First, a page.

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Question DetailsAsked on 4/30/2014

How much does it cost to install a new central airconditioner that I have already purchased.

Product details: 5 Ton 60,000 BTU Air Conditioner 13 SEER - R22 DRY Condensing Unit

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2 Answers

Voted Best Answer

I'm surprised anyone is selling R22 Dry Charged units. First it is almost immpossible to get a unit that is "ProperlY" matched to your existing indoor coil,which can cause issues. Efficiency won't be what it could be,and will cost you in operating costs.

The price of R22 continues to rise, so if needed in the future, expect to pay a lot!

We don't and have never installed Dry R22,so not sure what the cost is today. If you are buying on the internet, check what the R22 will cost, before you buy.


Answered 6 years ago by BayAreaAC


The first answer is right. R-22 will costyou between $60-$100 depending on the area and service copmpany policy. Some areas may be even higher. Secondly air conditioning contractors make a necessary profit on the sale of parts and equipment. They will probably charge you for the pfofit they would have made if they had sold you the equipment. It is difficult to know if a contractor in your area will even want the job. I hope you did not pay much for what you have.

Source: Experience

Answered 6 years ago by PoppyRoss


BayAreaAC makes a good point - there are "Dry R22 units" and then "Dry R22" units - looks almost the same, right ?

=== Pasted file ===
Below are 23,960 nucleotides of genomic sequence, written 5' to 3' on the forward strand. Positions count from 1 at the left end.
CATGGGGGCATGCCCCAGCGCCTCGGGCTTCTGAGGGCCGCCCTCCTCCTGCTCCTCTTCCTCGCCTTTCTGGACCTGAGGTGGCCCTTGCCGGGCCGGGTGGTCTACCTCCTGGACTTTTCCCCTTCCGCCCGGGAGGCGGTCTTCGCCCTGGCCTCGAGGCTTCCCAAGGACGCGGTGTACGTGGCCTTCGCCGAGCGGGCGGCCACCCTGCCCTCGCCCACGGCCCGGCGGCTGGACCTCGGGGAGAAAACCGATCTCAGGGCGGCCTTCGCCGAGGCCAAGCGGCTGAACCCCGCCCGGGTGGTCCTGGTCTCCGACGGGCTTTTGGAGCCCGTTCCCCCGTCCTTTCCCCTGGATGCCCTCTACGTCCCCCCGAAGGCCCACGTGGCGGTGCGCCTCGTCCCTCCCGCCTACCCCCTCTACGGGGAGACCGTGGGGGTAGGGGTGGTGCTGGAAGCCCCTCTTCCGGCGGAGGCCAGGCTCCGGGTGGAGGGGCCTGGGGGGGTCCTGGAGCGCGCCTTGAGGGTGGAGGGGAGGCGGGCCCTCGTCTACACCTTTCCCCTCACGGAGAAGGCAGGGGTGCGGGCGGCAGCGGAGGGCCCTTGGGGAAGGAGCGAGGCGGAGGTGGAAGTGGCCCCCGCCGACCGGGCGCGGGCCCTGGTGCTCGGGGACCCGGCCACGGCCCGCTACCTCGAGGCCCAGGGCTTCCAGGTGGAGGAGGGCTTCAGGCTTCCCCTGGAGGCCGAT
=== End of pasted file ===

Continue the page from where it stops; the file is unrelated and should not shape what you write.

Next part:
One, the "Dry R22 unit", is a standard R22 air conditioner unit shipped with nitrogen in it and no R22, so it is not a "new R22" unit under the law - a way of getting around the legalese phrasing. You then purge the nitrogen and charge with R22 like on any repair job.

The other is a "Dry R22" unit - which runs R22 which does NOT have the lubricant oil mixed in with it. The compressors are different - either separately oil lubricated like a standard air compressor, or an oilless compressor. These units appear in commercial use frequently, plus some overseas countries use them. Generally, they are used in situations where the refrigerant tubing has to have a lot of ups and downs, so you run the risk of a vapor or fluid lock or "oil slugging" from the lubricating oil settling into low spots and then getting pushed along as a liquid slug, which can destroy a compressor when it tries to compress the liquid.

Also used for some refrigerated shipping vans and containers, as the R22 does not automatically make the cooled food unuseable, whereas the lubricating oil mist in "Wet R22" makes contained food unsaleable.

Answered 6 years ago by LCD

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